Meet our Exhibitors: Kat from KHD Consulting

We seldom speak about the importance of health and wellbeing of the leader for organizational performance and inspiring leadership. However, if your leadership team crumbles under stress or your manager “checks out” from exhaustion you will soon have a tsunami of disengagement, discontent and disillusion in the organization.

I’ve spent most of my career working with and supporting individuals and organizations serving in the international development and business field.  Working in international development comes with its own set of unique stressors and as does international business.  Both operate in the global intercultural and cross-cultural field requiring you to be adaptable to new environments, communicate across cultures, and, in different languages. International staff and their families often relocate multiple times with the added stress of adjusting to a new country and culture, finding suitable schooling for children and meaningful work for dual career couples. Some will serve in high risk duty-stations where they are confined to living and working in a compound under constant threat and with their families far away in a safe place. This just to mention a few of the challenges that my clients have grappled with. In addition, many who serve in international development do so because of a deep conviction of “doing good”.

The downside of a career in international development is the higher risk of burn-out and health problems in general. In addition marital stress and divorce and common issues in global families.


What does all of this have to do with leadership?

Leaders can also burn out – exhausted leaders make poor decisions, can’t motivate.  Exhausted and disengaged leaders are absent leaders, even if present.  I’ve met leaders who were so tired and disengaged they did not realize in how bad a form they were.  As a coach my role was to help them re-connect with themselves…..

Likewise, I’ve worked with staff in teams led by absent-even-if-present managers.  Managers who did not respond to requests, who did not manage, but reacted when forced to. Often the issue was demotivation because of organizational change or burn-out from workloads too huge. Managers are especially susceptible to burn-out and exhaustion simply because of their location in the organizational hierarchy between senior leadership and staff. They are the enablers and enforcers of the vision communicated or dictated by the senior leadership. They are also the gateway between the doers (staff) and leadership with the important role of keeping the communication channels up and down open to facilitate development and performance improvements.  In times of change and restructuring they are often the bearers and implementers of bad news which means that they will be on the receiving end of the wrath of staff.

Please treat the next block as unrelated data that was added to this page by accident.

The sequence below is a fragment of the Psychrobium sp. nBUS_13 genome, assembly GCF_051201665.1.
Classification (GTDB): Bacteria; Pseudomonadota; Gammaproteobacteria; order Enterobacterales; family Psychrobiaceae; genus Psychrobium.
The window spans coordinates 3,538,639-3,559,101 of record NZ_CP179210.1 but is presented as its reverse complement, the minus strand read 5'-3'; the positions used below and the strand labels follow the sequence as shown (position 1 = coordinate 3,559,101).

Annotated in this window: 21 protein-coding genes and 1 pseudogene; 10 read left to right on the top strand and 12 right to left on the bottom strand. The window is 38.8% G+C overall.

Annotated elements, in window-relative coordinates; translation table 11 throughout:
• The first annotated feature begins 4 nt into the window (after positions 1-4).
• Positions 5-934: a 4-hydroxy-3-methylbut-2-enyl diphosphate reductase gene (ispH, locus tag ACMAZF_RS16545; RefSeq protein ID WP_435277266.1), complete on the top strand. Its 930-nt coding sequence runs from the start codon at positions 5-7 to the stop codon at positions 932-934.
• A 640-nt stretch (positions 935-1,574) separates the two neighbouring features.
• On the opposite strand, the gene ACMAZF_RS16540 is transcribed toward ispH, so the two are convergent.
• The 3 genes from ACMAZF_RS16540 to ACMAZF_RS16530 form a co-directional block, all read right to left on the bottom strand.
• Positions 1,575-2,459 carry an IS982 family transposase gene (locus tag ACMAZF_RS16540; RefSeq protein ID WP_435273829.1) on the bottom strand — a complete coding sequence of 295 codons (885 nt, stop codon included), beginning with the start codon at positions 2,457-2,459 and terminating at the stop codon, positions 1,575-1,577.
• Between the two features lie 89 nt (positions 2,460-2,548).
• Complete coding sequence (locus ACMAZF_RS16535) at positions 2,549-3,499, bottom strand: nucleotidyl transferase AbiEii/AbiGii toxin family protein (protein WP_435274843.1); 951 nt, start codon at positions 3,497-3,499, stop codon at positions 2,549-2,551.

Unfortunately, many organizations fail to understand the importance of supporting and developing their managers. Coaching is often reserved to the senior leadership. Developing your senior leaders is important but to be a truly thriving organization that high performers want to stay with you need to give equal attention to your managers.

A healthy and thriving organization has a holistic approach to developing and caring for all their staff, regardless of role and placement in the hierarchy. A holistic approach means having policies and programs in place that allows staff to stay healthy, to prevent burn-out and exhaustion.  This includes reasonable workloads, boundaries between work and personal time, opportunities for all staff to learn and influence their job responsibilities.   Having policies in place is not enough.  Senior leadership and management must model the holistic approach, by having boundaries and respecting the boundaries of their staff. Leadership needs to work and live the organizational policy, otherwise staff will not feel empowered and safe to work in a sustainable manner themselves.

Healthy leadership and a well-supported management are keys to a high performing organization.  An organization made up of people who feel heard, respected and supported is more successful in reaching their long-term goals than one where staff are pushed to their limits and disrespected.  They will burn-out leading to absenteeism and disengagement and conflicts.  A human-centered organization needs leaders who embody holistic wellbeing and success.

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